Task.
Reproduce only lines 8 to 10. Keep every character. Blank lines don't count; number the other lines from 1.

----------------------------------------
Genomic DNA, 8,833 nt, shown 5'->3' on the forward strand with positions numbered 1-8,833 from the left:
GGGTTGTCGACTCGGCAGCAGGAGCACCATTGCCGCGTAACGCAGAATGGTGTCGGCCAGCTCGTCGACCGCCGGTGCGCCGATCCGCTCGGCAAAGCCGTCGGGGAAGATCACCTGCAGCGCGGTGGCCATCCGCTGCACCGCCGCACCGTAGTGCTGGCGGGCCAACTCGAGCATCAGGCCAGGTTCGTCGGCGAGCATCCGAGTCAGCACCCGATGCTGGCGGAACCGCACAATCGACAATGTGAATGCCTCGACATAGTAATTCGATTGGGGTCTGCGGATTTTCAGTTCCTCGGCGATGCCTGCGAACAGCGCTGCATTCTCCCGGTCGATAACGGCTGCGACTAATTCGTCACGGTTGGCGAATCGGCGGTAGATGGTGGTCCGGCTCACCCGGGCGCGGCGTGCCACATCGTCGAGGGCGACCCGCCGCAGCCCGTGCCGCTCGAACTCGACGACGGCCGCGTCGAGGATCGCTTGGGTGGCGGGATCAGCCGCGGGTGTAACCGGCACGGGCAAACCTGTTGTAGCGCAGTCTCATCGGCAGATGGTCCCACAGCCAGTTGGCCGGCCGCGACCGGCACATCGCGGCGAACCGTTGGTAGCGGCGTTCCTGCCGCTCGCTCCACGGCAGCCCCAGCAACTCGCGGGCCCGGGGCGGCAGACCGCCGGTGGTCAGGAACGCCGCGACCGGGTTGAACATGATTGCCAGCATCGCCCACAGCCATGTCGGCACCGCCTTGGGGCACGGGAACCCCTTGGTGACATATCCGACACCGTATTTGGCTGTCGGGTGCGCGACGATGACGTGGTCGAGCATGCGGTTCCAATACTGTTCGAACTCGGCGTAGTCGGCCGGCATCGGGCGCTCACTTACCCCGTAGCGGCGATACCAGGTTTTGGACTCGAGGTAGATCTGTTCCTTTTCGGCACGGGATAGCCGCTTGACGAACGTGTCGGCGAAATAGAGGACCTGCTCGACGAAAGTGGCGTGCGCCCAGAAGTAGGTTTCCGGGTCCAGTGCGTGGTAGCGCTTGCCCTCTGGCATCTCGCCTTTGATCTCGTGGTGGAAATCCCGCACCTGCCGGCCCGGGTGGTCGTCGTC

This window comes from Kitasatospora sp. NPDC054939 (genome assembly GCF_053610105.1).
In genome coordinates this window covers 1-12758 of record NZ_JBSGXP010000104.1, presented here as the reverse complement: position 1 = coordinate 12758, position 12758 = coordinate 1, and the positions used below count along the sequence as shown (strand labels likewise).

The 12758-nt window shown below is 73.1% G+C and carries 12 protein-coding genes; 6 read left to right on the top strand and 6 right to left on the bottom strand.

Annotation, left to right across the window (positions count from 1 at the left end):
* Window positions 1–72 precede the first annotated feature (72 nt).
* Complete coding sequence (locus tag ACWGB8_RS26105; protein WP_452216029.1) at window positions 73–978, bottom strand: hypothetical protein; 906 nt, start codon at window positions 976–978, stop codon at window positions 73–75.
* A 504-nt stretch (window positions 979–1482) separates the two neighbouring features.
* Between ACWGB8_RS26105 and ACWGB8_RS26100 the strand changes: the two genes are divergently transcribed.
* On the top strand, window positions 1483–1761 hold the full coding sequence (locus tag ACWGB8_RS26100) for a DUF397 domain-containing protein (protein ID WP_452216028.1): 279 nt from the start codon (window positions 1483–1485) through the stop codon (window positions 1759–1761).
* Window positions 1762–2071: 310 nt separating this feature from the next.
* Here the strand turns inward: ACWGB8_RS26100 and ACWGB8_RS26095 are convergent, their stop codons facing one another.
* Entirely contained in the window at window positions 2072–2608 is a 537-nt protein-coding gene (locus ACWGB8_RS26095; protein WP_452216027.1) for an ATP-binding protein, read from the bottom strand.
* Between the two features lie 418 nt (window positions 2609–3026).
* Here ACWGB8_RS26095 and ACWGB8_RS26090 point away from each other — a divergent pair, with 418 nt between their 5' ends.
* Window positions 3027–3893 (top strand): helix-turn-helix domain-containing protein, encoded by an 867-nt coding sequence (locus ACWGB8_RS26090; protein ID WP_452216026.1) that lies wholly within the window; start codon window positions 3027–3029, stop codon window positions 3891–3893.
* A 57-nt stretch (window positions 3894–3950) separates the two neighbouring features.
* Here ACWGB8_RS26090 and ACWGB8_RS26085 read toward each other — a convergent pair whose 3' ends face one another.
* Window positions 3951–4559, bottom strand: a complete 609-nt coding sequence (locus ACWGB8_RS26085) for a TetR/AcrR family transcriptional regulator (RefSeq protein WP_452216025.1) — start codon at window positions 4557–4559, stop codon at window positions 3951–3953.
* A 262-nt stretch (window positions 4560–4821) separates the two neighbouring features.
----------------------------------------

* Complete coding sequence (locus tag ACWGB8_RS26105; protein WP_452216029.1) at window positions 73–978, bottom strand: hypothetical protein; 906 nt, start codon at window positions 976–978, stop codon at window positions 73–75.
* A 504-nt stretch (window positions 979–1482) separates the two neighbouring features.
* Between ACWGB8_RS26105 and ACWGB8_RS26100 the strand changes: the two genes are divergently transcribed.